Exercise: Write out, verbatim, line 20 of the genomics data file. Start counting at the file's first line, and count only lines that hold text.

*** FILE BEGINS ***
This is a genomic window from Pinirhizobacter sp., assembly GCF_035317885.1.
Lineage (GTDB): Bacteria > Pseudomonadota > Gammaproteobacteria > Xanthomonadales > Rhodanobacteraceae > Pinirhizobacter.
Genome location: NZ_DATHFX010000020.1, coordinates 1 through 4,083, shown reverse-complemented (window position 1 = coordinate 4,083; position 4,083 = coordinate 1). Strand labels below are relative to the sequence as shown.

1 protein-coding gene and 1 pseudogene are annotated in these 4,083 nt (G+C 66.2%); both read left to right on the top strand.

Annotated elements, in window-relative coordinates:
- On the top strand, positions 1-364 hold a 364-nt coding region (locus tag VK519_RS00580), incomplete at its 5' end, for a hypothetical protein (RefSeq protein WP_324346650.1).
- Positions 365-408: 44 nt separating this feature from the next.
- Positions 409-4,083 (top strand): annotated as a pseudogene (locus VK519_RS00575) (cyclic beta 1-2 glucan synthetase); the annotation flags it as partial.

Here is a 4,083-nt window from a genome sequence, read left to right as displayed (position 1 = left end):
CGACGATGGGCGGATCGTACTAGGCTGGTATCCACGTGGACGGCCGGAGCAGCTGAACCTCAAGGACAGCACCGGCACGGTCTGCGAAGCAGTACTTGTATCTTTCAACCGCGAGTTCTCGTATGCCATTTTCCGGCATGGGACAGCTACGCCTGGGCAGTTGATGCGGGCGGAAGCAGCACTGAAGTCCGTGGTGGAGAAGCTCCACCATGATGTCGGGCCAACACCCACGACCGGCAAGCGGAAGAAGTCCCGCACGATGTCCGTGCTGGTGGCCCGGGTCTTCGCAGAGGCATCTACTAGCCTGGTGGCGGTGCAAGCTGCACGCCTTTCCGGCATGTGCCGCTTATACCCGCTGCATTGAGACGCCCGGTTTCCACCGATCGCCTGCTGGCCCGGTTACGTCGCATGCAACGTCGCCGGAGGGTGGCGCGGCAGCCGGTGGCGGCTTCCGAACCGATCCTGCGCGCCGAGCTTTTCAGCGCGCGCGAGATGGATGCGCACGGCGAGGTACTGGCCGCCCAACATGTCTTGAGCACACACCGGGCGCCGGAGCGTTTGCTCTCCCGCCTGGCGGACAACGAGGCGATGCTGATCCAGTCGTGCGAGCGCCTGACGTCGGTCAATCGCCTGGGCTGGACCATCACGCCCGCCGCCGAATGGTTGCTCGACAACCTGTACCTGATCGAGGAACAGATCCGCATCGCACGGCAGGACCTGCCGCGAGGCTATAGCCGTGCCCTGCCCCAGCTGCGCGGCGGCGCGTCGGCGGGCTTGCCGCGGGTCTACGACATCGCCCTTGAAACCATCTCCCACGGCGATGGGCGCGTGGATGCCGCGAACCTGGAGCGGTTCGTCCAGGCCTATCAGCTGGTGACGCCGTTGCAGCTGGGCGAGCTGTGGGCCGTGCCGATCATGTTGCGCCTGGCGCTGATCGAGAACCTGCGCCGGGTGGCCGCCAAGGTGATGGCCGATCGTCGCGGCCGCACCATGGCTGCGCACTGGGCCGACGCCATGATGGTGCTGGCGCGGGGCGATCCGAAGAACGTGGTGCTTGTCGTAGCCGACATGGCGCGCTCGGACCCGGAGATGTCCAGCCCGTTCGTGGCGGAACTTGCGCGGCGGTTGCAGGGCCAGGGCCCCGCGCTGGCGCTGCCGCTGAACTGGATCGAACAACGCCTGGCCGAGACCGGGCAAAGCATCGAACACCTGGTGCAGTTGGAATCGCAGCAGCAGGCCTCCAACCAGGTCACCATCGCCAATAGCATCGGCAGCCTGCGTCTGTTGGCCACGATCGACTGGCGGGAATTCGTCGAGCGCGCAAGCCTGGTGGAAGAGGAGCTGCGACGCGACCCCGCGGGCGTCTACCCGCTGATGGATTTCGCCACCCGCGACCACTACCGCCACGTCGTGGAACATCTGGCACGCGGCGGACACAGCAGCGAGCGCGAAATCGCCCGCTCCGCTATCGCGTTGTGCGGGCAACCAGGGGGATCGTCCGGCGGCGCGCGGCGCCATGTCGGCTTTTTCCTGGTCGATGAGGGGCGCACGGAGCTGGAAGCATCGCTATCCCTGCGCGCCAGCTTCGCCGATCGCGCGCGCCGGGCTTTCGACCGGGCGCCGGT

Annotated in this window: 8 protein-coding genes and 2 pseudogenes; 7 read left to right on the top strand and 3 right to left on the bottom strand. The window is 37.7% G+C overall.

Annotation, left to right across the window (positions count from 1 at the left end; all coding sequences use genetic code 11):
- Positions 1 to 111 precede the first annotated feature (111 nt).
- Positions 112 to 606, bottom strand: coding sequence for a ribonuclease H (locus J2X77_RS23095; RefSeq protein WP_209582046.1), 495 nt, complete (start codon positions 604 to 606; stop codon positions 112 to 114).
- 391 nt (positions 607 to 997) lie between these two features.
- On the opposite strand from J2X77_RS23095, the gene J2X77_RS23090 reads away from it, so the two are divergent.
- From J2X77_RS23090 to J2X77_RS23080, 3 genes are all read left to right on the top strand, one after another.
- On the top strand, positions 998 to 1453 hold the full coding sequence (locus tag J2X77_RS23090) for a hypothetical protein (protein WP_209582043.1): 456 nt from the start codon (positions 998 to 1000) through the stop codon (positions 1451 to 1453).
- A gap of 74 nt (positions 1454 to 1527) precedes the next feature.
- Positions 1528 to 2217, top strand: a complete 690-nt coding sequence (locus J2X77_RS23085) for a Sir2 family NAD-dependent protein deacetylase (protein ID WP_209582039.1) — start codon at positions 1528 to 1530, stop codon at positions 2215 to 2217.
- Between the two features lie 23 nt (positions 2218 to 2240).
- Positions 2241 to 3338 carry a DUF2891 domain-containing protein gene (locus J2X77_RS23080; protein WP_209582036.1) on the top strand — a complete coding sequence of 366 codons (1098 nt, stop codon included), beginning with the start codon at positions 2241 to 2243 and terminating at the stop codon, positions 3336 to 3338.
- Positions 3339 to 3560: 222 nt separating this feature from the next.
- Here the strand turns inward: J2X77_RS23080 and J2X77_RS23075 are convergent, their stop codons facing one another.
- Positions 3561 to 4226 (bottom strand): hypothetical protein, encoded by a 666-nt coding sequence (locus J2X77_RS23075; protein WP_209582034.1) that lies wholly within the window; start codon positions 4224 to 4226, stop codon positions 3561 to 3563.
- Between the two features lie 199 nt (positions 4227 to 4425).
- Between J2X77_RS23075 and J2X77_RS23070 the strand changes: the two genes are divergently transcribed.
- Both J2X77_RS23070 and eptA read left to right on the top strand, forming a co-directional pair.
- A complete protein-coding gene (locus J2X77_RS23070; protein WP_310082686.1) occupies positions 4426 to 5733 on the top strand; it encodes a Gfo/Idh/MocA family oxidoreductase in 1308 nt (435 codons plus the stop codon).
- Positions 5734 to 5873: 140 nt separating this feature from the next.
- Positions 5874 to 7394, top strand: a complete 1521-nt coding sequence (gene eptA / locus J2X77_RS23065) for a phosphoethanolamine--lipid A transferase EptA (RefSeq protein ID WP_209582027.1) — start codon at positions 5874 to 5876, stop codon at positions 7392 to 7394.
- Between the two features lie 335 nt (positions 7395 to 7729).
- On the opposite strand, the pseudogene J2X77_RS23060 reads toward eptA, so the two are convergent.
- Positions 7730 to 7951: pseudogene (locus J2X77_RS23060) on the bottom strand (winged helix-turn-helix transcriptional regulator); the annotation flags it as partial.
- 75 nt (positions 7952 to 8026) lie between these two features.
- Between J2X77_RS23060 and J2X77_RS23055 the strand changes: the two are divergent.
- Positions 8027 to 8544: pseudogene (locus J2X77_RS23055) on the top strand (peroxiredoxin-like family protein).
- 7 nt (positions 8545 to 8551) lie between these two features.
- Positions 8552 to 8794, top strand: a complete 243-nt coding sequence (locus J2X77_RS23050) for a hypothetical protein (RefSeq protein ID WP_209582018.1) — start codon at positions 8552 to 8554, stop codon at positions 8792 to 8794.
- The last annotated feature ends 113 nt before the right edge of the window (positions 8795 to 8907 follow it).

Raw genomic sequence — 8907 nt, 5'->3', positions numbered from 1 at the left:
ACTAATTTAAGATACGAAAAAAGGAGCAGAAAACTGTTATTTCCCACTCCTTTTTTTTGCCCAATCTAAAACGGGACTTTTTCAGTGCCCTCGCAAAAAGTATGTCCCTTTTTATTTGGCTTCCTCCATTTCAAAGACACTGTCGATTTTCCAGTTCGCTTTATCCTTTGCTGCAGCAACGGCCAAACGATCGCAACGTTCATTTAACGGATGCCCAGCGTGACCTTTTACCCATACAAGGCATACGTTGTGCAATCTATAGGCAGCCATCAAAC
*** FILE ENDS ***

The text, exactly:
- Positions 1528 to 2217, top strand: a complete 690-nt coding sequence (locus J2X77_RS23085) for a Sir2 family NAD-dependent protein deacetylase (protein ID WP_209582039.1) — start codon at positions 1528 to 1530, stop codon at positions 2215 to 2217.